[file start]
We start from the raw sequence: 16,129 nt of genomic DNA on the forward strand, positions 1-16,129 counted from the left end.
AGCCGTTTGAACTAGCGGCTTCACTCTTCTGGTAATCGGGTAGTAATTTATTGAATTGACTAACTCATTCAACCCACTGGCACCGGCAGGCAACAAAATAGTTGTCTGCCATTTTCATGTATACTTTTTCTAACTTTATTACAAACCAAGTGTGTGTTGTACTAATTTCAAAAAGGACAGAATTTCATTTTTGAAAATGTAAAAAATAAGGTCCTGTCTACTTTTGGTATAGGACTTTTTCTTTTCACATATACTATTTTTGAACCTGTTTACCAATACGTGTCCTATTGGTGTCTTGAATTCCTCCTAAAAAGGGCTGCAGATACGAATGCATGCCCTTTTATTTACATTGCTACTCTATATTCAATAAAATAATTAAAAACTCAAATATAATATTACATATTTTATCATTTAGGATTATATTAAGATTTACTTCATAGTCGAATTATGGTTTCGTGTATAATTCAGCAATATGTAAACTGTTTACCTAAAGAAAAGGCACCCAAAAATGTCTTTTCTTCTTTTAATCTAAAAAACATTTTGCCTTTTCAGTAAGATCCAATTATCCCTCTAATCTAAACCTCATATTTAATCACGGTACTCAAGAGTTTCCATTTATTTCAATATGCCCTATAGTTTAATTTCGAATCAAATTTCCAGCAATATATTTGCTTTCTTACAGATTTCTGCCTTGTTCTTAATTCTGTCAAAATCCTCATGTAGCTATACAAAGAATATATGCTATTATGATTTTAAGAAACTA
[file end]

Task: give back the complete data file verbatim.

We start from the raw sequence: 16,129 nt of genomic DNA on the forward strand, positions 1-16,129 counted from the left end.
AGCCGTTTGAACTAGCGGCTTCACTCTTCTGGTAATCGGGTAGTAATTTATTGAATTGACTAACTCATTCAACCCACTGGCACCGGCAGGCAACAAAATAGTTGTCTGCCATTTTCATGTATACTTTTTCTAACTTTATTACAAACCAAGTGTGTGTTGTACTAATTTCAAAAAGGACAGAATTTCATTTTTGAAAATGTAAAAAATAAGGTCCTGTCTACTTTTGGTATAGGACTTTTTCTTTTCACATATACTATTTTTGAACCTGTTTACCAATACGTGTCCTATTGGTGTCTTGAATTCCTCCTAAAAAGGGCTGCAGATACGAATGCATGCCCTTTTATTTACATTGCTACTCTATATTCAATAAAATAATTAAAAACTCAAATATAATATTACATATTTTATCATTTAGGATTATATTAAGATTTACTTCATAGTCGAATTATGGTTTCGTGTATAATTCAGCAATATGTAAACTGTTTACCTAAAGAAAAGGCACCCAAAAATGTCTTTTCTTCTTTTAATCTAAAAAACATTTTGCCTTTTCAGTAAGATCCAATTATCCCTCTAATCTAAACCTCATATTTAATCACGGTACTCAAGAGTTTCCATTTATTTCAATATGCCCTATAGTTTAATTTCGAATCAAATTTCCAGCAATATATTTGCTTTCTTACAGATTTCTGCCTTGTTCTTAATTCTGTCAAAATCCTCATGTAGCTATACAAAGAATATATGCTATTATGATTTTAAGAAACTA